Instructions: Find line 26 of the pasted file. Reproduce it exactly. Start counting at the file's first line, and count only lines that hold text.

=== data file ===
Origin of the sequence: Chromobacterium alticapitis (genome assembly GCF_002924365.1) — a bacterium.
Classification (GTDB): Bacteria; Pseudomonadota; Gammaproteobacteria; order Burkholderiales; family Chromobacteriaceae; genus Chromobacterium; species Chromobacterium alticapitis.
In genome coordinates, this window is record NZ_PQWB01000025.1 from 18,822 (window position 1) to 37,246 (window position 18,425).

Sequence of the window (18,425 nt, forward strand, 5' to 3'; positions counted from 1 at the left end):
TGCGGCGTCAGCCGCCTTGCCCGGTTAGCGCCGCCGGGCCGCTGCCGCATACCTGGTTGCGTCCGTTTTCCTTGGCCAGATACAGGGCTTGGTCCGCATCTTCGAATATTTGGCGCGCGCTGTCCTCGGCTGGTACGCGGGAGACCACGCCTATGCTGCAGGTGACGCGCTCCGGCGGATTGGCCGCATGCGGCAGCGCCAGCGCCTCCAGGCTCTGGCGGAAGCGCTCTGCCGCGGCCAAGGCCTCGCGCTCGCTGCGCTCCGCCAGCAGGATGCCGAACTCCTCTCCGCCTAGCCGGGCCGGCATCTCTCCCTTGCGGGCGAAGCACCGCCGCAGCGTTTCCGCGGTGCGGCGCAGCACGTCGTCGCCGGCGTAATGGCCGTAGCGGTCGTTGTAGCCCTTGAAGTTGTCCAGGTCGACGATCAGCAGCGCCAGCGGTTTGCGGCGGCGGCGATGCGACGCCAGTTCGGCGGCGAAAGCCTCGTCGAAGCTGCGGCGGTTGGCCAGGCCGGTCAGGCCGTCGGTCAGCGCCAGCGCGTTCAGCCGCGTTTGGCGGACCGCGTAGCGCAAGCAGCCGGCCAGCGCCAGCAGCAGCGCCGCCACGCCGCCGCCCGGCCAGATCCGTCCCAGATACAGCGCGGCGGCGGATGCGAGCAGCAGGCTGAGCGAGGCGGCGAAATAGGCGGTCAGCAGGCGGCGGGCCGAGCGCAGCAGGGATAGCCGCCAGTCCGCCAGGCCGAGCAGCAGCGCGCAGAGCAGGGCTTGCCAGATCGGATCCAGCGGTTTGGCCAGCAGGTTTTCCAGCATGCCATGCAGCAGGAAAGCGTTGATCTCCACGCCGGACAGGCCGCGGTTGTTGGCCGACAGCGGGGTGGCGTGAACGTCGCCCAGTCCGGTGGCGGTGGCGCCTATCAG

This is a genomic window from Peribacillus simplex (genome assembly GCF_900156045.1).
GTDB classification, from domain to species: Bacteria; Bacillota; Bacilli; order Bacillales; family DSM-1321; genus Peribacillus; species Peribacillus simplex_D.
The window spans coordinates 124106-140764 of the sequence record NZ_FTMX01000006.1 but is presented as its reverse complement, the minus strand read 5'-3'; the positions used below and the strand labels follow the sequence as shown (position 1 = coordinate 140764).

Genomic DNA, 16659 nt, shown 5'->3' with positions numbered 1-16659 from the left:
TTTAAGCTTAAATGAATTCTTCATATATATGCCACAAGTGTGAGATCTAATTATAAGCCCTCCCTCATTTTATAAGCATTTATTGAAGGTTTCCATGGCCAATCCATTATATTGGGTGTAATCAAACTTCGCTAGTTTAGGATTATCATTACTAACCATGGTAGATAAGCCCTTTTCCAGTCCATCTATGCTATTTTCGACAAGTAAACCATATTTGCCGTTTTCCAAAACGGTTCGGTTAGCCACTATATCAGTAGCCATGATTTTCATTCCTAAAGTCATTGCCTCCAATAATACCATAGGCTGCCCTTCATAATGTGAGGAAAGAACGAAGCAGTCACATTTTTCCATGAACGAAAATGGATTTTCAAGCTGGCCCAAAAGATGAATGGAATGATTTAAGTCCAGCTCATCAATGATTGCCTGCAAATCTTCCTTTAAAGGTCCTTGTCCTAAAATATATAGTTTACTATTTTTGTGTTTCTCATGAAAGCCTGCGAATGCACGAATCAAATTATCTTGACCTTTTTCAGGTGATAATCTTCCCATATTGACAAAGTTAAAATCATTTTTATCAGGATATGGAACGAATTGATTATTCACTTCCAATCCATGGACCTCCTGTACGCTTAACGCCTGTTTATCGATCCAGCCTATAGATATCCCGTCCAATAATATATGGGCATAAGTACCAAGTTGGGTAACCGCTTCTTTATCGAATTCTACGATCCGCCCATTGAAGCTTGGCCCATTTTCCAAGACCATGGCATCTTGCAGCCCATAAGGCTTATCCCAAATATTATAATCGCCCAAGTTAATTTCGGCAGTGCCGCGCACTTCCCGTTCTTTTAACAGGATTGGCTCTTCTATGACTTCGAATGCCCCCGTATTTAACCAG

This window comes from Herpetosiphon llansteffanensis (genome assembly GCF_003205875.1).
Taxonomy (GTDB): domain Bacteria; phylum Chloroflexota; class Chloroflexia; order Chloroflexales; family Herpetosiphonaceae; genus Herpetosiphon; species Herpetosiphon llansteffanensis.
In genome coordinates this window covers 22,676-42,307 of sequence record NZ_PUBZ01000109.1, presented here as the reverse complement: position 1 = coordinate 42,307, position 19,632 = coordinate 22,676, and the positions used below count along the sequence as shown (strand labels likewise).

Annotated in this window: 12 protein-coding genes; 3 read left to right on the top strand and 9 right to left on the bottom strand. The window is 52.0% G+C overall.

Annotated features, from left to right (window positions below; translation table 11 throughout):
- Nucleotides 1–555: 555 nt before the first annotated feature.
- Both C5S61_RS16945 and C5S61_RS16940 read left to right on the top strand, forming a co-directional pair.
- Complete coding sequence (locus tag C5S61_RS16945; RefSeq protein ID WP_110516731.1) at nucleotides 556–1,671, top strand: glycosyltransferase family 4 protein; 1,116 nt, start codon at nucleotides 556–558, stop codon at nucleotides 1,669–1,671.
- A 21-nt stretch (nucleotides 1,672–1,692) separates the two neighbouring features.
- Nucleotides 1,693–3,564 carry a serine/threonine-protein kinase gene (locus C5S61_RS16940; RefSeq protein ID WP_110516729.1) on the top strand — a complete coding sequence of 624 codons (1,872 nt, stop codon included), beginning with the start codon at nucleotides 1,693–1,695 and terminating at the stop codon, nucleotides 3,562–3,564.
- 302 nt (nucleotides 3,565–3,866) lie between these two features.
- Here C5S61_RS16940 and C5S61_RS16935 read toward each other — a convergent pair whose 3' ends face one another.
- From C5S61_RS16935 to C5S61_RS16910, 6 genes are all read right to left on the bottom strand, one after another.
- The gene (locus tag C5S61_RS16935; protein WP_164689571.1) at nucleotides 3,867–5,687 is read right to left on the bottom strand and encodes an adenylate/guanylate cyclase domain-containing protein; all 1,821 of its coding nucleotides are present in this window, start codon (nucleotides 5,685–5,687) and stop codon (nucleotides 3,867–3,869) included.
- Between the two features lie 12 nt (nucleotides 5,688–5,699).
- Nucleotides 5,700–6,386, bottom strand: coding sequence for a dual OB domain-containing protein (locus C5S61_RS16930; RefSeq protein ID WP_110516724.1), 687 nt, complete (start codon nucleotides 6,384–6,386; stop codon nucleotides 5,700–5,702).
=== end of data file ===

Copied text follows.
- Nucleotides 5,700–6,386, bottom strand: coding sequence for a dual OB domain-containing protein (locus C5S61_RS16930; RefSeq protein ID WP_110516724.1), 687 nt, complete (start codon nucleotides 6,384–6,386; stop codon nucleotides 5,700–5,702).